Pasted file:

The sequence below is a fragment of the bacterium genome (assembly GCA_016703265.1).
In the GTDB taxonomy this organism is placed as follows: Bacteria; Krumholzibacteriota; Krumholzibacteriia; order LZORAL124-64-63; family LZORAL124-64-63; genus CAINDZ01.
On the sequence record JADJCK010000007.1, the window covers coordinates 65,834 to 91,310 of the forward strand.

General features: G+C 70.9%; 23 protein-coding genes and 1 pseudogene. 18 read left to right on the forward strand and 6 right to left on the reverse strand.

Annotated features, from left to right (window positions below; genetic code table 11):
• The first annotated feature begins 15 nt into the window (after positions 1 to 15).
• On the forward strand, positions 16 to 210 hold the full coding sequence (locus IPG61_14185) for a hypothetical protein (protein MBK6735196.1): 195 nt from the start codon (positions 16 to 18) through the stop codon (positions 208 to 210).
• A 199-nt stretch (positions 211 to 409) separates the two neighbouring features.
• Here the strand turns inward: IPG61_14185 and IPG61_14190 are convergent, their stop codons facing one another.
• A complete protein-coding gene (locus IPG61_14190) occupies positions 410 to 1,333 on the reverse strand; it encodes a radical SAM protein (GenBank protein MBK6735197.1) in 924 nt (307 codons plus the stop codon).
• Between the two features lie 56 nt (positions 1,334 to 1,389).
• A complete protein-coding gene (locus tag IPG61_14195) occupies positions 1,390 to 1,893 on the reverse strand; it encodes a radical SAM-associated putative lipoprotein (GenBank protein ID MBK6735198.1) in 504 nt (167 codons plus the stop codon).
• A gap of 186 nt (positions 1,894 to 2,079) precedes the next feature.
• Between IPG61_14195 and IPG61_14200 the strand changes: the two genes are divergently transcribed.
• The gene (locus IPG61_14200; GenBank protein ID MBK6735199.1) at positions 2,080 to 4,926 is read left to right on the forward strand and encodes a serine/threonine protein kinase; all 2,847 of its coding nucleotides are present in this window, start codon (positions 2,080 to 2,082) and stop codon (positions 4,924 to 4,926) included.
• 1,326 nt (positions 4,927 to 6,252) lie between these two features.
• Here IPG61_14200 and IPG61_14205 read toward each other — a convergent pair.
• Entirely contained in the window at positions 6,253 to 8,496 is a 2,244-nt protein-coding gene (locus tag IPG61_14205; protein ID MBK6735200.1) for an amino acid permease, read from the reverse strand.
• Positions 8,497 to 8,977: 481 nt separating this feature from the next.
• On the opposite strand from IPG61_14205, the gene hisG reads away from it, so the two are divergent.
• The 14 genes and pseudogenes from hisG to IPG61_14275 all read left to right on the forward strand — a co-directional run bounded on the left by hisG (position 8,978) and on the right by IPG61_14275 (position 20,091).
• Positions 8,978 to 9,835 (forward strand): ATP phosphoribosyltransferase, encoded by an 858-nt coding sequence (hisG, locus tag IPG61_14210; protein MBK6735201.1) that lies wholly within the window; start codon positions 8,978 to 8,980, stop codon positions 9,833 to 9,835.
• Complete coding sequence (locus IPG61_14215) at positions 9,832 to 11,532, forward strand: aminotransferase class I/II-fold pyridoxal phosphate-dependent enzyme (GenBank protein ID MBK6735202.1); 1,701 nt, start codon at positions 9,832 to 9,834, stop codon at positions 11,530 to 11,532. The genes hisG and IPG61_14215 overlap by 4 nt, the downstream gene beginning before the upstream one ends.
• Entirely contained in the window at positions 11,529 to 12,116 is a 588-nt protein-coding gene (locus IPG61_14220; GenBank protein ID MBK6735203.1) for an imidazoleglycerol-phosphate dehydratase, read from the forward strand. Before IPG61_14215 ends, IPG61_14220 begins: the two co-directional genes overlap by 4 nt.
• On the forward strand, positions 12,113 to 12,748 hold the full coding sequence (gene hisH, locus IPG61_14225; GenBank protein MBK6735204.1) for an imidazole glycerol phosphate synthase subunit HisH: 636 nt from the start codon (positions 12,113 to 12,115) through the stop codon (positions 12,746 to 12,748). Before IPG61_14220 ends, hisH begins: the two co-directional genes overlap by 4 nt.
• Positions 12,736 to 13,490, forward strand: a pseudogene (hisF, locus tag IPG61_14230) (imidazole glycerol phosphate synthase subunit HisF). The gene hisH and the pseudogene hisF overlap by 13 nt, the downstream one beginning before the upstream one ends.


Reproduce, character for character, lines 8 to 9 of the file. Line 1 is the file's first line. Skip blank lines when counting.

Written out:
• A 199-nt stretch (positions 211 to 409) separates the two neighbouring features.
• Here the strand turns inward: IPG61_14185 and IPG61_14190 are convergent, their stop codons facing one another.